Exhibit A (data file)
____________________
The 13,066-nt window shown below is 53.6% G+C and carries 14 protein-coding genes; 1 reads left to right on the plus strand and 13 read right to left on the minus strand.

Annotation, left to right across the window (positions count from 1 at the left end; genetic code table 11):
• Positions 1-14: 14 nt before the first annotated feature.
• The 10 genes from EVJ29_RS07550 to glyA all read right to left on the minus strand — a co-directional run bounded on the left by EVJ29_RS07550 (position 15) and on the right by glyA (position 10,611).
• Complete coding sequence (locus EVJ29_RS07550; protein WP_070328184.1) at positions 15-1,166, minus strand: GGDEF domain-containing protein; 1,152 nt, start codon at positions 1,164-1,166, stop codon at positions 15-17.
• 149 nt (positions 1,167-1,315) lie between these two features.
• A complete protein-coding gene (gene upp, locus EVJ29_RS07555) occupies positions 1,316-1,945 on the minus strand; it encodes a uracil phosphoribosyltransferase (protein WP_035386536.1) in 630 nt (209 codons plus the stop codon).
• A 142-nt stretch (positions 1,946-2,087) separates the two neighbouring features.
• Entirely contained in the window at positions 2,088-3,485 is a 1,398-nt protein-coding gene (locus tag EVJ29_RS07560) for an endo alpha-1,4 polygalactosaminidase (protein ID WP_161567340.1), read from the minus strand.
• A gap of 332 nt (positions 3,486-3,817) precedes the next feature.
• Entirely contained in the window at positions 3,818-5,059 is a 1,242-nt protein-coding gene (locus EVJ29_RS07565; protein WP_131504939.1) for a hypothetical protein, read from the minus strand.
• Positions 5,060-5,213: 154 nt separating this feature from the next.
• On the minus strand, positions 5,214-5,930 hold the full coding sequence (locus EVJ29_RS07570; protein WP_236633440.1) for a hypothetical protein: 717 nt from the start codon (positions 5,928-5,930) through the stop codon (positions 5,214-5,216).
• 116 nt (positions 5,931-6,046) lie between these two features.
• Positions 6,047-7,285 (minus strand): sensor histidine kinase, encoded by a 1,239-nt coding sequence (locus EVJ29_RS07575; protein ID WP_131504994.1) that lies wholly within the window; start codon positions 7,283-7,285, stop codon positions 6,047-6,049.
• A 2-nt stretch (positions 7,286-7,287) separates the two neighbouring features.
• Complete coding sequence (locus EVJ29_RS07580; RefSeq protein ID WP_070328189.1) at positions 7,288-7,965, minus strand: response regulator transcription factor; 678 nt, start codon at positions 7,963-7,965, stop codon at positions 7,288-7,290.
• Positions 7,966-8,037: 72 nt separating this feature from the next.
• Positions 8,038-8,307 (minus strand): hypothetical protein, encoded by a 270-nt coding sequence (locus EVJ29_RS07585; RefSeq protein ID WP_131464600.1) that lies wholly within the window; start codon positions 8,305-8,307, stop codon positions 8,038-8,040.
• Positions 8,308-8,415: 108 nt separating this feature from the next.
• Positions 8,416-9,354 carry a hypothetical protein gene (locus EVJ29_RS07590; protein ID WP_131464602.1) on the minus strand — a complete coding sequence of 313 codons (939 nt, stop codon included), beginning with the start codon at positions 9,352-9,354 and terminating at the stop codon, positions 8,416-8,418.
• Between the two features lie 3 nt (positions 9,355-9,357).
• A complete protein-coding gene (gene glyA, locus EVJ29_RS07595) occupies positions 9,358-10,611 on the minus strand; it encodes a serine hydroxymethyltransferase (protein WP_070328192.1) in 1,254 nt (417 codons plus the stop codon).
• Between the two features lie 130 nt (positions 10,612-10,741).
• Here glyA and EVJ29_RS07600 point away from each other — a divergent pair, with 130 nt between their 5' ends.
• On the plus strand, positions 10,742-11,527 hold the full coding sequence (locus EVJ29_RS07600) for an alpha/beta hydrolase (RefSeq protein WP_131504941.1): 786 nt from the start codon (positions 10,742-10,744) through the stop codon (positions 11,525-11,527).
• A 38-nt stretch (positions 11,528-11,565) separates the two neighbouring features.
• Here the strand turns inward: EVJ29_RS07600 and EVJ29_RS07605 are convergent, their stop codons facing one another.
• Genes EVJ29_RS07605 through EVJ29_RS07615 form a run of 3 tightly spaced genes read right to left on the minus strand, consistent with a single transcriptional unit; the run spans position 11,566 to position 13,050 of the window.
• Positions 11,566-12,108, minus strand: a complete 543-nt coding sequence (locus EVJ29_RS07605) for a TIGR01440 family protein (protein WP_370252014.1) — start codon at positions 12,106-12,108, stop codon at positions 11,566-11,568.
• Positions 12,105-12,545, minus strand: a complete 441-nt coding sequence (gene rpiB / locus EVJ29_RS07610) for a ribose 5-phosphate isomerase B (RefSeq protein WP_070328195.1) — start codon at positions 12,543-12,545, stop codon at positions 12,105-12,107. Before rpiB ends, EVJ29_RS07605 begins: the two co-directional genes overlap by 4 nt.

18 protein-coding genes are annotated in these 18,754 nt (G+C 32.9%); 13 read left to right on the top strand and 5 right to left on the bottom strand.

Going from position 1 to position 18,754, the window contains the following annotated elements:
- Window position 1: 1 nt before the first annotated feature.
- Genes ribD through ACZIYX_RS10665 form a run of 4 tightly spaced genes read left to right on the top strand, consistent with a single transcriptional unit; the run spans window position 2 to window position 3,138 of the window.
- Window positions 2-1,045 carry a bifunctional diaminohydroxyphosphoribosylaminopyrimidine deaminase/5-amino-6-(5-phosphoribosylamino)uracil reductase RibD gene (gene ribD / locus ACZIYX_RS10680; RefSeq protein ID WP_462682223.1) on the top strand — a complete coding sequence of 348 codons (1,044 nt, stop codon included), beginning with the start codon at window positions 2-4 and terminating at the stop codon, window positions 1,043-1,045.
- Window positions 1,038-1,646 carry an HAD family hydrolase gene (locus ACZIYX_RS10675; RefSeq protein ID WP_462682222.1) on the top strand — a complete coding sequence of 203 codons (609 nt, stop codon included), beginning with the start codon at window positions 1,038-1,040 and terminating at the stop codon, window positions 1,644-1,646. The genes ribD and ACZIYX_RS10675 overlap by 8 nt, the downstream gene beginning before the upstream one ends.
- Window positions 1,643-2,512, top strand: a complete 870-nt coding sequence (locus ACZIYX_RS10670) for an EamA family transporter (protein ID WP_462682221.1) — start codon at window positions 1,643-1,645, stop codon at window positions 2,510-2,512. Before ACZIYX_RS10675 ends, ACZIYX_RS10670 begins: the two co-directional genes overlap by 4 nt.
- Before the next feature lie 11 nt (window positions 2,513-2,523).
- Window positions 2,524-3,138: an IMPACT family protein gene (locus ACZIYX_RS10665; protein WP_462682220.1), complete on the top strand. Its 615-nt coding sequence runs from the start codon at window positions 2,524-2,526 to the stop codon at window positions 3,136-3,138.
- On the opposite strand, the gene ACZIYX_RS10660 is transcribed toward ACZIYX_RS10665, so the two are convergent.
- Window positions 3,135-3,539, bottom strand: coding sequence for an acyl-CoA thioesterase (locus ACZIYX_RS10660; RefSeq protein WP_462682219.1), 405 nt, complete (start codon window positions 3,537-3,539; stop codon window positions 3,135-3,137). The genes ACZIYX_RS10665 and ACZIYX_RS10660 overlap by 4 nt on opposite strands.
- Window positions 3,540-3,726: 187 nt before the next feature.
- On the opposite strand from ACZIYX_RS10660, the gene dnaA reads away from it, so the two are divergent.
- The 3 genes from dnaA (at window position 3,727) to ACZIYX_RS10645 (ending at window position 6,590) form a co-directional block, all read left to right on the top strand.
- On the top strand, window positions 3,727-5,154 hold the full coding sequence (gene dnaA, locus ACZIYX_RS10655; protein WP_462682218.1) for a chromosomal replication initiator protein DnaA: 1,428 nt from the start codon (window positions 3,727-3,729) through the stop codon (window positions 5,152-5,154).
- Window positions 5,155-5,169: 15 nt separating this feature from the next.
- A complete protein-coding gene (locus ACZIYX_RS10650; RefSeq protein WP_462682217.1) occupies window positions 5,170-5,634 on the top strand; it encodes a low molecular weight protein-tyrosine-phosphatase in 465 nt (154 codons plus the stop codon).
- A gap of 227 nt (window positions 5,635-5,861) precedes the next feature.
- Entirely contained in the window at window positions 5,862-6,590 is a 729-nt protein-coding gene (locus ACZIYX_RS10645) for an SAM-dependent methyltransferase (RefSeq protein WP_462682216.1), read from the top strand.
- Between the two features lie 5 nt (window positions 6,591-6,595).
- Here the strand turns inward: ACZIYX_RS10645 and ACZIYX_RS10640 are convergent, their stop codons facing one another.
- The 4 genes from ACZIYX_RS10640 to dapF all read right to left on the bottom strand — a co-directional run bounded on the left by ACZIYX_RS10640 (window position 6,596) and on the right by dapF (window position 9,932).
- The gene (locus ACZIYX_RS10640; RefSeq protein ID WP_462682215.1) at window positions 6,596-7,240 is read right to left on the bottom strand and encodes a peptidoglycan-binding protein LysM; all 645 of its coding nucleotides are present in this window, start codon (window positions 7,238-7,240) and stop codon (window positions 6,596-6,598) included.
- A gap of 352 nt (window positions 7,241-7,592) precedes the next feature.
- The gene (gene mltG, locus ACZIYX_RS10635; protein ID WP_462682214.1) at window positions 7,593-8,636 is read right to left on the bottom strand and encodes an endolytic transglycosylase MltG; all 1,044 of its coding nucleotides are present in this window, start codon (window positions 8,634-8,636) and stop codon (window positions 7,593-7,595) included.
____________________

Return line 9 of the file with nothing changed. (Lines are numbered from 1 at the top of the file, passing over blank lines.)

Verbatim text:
• Entirely contained in the window at positions 2,088-3,485 is a 1,398-nt protein-coding gene (locus tag EVJ29_RS07560) for an endo alpha-1,4 polygalactosaminidase (protein ID WP_161567340.1), read from the minus strand.